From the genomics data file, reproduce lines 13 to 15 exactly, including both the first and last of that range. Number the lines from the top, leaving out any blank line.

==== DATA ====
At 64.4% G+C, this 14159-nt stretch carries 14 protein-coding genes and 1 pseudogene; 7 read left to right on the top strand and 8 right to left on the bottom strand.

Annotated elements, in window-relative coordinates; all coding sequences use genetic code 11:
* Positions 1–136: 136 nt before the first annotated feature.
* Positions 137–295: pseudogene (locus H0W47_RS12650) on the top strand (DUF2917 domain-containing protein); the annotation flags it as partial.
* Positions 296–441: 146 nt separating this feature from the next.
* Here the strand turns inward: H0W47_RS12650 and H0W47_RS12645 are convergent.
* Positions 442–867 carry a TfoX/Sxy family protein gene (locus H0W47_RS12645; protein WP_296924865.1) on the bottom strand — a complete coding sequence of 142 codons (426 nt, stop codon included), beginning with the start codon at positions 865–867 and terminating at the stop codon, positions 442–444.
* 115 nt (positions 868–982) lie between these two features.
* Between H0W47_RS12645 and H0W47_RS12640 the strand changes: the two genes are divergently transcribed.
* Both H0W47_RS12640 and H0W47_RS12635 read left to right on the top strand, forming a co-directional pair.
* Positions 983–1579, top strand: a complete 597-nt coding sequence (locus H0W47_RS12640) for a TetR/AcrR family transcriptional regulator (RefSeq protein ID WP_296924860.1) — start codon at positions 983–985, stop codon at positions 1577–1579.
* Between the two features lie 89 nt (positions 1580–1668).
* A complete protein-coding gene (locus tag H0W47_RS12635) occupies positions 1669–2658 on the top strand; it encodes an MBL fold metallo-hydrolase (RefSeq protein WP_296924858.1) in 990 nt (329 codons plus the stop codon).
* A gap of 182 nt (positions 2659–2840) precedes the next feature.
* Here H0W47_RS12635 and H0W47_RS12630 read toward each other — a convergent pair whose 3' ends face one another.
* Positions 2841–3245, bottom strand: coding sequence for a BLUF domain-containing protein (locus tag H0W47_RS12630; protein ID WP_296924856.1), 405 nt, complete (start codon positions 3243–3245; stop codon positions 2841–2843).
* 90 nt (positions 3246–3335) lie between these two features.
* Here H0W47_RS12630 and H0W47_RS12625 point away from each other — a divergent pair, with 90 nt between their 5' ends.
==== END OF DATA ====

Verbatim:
* A complete protein-coding gene (locus tag H0W47_RS12635) occupies positions 1669–2658 on the top strand; it encodes an MBL fold metallo-hydrolase (RefSeq protein WP_296924858.1) in 990 nt (329 codons plus the stop codon).
* A gap of 182 nt (positions 2659–2840) precedes the next feature.
* Here H0W47_RS12635 and H0W47_RS12630 read toward each other — a convergent pair whose 3' ends face one another.